with the assistance of Sforza, who again resumed her service, drove
    Alfonzo out of Naples, deprived him of his succession, and adopted
    Louis of Anjou in his stead. Hence arose new contests between Braccio,
    who took the part of Alfonzo, and Sforza, who defended the cause of
    the queen. In the course of the war, Sforza was drowned in endeavoring
    to pass the river Pescara; the queen was thus again unarmed, and would
    have been driven out of the kingdom, but for the assistance of Filippo
    Visconti, the duke of Milan, who compelled Alfonzo to return to
    Aragon. Braccio, undaunted at the departure of Alfonzo, continued the
    enterprise against the queen, and besieged L'Aquilla; but the pope,
    thinking the greatness of Braccio injurious to the church, received
    into his pay Francesco, the son of Sforza, who went in pursuit of
    Braccio to L'Aquilla, where he routed and slew him. Of Braccio
    remained Oddo, his son, from whom the pope took Perugia, and left him
    the state of Montone alone; but he was shortly afterward slain in
    Romagna, in the service of the Florentines; so that of those who had
    fought under Braccio, Niccolo Piccinino remained of greatest
    reputation.

    Having continued our general narration nearly to the period which we
    at first proposed to reach, what remains is of little importance,
    except the war which the Florentines and Venetians carried on against
    Filippo duke of Milan, of which an account will be given when we speak
    particularly of Florence. I shall, therefore, continue it no further,
    briefly explaining the condition of Italy in respect of her princes
    and her arms, at the period to which we have now come. Joan II. held
    Naples, La Marca, the Patrimony and Romagna; some of these places
    obeyed the church, while others were held by vicars or tyrants, as
    Ferrara, Modena, and Reggio, by those of the House of Este; Faenza by
    the Manfredi; Imola by the Alidossi; Furli by the Ordelaffi; Rimini
    and Psaro by the Malatesti; and Camerino by those of Varano. Part of
    Lombardy was subject to the Duke Filippo, part to the Venetians; for
    all those who had held single states were set aside, except the House
    of Gonzaga, which ruled in Mantua. The greater part of Tuscany was
    subject to the Florentines. Lucca and Sienna alone were governed by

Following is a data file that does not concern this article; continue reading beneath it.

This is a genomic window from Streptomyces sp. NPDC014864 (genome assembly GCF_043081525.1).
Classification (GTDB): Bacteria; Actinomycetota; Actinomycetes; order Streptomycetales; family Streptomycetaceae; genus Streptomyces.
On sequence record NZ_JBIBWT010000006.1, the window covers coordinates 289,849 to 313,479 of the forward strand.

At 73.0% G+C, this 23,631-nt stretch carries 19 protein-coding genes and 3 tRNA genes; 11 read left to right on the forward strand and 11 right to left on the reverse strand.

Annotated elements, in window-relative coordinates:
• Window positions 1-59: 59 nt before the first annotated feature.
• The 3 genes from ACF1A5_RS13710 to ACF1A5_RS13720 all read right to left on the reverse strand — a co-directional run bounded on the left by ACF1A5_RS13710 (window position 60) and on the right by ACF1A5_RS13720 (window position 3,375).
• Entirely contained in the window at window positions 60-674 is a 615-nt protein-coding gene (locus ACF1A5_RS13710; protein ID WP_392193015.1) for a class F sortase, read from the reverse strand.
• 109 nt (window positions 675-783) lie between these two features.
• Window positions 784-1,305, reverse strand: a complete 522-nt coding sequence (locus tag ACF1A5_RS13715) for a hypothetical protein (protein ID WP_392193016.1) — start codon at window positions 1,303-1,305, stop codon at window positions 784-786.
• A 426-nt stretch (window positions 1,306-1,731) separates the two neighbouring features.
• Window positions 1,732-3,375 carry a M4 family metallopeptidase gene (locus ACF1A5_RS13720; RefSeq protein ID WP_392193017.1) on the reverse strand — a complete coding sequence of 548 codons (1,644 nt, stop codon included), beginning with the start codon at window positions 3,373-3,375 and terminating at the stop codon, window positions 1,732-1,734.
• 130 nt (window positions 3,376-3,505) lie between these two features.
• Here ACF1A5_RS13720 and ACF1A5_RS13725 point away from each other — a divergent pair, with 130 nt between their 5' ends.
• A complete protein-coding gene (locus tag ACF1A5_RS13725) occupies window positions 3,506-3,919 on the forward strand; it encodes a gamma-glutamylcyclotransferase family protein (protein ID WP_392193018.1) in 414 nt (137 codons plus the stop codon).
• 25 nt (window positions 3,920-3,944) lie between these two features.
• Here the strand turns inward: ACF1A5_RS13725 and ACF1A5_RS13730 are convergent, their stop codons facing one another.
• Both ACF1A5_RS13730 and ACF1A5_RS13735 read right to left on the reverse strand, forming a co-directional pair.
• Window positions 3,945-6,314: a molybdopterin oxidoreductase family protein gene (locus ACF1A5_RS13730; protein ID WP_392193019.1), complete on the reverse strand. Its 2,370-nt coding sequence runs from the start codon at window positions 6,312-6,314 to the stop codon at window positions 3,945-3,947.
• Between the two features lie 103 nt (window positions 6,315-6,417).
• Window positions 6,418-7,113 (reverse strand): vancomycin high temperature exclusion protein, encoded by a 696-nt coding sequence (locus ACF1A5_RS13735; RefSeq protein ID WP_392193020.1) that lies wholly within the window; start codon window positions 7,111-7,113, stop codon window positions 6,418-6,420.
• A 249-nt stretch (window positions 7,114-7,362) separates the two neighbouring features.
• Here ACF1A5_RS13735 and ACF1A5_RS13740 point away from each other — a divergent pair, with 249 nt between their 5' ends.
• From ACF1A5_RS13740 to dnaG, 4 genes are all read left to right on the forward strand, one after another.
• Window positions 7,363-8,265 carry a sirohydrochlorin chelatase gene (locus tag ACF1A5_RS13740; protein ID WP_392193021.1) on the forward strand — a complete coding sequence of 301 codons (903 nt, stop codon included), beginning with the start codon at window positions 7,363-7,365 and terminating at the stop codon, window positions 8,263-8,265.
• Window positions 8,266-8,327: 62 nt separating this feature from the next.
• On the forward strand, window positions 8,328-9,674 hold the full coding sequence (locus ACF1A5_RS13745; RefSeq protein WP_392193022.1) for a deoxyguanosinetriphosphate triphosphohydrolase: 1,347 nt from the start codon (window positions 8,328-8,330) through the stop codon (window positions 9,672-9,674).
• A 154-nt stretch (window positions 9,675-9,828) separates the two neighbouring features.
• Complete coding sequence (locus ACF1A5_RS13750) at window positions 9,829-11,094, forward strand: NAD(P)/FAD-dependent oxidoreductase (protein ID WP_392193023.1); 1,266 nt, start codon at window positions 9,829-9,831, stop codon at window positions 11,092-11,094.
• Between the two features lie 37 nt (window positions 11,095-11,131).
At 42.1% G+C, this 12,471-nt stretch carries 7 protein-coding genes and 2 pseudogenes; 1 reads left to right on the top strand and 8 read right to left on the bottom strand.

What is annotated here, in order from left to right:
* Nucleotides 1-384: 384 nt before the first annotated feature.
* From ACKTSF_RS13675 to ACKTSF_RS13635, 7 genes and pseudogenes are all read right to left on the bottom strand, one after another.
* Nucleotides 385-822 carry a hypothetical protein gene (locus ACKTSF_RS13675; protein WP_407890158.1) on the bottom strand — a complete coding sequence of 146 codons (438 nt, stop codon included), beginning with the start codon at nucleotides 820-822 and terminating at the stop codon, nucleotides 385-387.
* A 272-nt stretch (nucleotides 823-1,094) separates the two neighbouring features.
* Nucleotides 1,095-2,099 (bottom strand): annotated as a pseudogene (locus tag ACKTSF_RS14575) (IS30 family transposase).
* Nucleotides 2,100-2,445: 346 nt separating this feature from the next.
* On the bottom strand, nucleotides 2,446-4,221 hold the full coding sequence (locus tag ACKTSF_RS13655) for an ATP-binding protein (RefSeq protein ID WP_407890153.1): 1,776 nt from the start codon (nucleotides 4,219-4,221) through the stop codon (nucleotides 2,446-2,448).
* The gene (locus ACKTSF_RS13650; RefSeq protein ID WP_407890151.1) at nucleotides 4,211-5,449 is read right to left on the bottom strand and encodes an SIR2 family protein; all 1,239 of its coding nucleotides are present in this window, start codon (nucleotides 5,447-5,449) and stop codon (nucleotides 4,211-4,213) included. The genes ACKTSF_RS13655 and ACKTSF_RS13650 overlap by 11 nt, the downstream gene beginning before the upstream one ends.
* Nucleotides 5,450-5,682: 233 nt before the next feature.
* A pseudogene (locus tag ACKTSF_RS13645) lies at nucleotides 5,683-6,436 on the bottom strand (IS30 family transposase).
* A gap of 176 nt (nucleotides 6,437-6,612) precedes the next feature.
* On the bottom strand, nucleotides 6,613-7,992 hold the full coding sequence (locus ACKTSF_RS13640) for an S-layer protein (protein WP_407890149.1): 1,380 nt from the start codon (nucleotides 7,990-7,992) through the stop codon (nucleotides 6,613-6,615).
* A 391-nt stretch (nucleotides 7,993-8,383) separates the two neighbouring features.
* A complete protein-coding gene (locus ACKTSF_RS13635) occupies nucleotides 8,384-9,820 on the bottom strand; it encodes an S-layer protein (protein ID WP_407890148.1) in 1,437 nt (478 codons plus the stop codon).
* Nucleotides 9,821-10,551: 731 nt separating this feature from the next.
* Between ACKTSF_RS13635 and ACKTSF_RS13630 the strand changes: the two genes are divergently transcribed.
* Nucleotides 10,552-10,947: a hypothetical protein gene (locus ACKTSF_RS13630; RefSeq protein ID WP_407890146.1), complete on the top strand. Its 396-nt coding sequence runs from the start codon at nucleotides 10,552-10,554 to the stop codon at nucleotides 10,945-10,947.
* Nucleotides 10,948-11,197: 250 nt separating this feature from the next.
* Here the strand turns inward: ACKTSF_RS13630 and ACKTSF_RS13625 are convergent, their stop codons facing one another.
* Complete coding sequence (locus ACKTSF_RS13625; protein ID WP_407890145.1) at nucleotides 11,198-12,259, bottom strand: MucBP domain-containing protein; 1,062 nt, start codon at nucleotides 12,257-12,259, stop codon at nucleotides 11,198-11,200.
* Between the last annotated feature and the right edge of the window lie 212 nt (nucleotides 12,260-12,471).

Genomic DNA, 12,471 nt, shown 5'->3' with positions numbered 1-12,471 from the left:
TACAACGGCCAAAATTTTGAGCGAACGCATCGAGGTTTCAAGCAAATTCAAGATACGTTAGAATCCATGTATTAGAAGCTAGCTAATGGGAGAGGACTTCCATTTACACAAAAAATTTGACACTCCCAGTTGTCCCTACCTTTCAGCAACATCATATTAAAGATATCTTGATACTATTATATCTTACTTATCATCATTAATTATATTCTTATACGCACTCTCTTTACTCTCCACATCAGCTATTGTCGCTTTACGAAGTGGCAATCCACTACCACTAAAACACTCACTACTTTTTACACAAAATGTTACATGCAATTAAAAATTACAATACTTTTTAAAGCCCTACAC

their own laws; Lucca was under the Guinigi; Sienna was free. The
    Genoese, being sometimes free, at others, subject to the kings of
    France or the Visconti, lived unrespected, and may be enumerated among
    the minor powers.

    None of the principal states were armed with their own proper forces.
    Duke Filippo kept himself shut up in his apartments, and would not
    allow himself to be seen; his wars were managed by commissaries. The
    Venetians, when they directed their attention to terra firma, threw
    off those arms which had made them terrible upon the seas, and falling
    into the customs of Italy, submitted their forces to the direction of
    others. The practice of arms being unsuitable to priests or women, the
    pope and Queen Joan of Naples were compelled by necessity to submit to
    the same system which others practiced from defect of judgment. The
    Florentines also adopted the same custom, for having, by their
    frequent divisions, destroyed the nobility, and their republic being
    wholly in the hands of men brought up to trade, they followed the
    usages and example of others.

    Thus the arms of Italy were either in the hands of the lesser princes,
    or of men who possessed no state; for the minor princes did not adopt
    the practice of arms from any desire of glory, but for the acquisition
    of either property or safety. The others (those who possessed no
    state) being bred to arms from their infancy, were acquainted with no
    other art, and pursued war for emolument, or to confer honor upon
    themselves. The most noticed among the latter were Carmignola,
    Francesco Sforza, Niccolo Piccinino the pupil of Braccio, Agnolo della
    Pergola, Lorenzo di Micheletto Attenduli, il Tartaglia, Giacopaccio,
    Cecolini da Perugia, Niccolo da Tolentino, Guido Torello, Antonia dal
    Ponte ad Era, and many others. With these, were those lords of whom I
    have before spoken, to which may be added the barons of Rome, the
    Colonnesi and the Orsini, with other lords and gentlemen of the
    kingdoms of Naples and Lombardy, who, being constantly in arms, had
    such an understanding among themselves, and so contrived to
    accommodate things to their own convenience, that of those who were at
    war, most commonly both sides were losers; and they had made the
    practice of arms so totally ridiculous, that the most ordinary leader,
    possessed of true valor, would have covered these men with disgrace,
    whom, with so little prudence, Italy honored.

    With these idle princes and such contemptible arms, my history must,
    therefore, be filled; to which, before I descend, it will be
    necessary, as was at first proposed, to speak of the origin of
    Florence, that it may be clearly understood what was the state of the
    city in those times, and by what means, through the labours of a
    thousand years, she became so imbecile.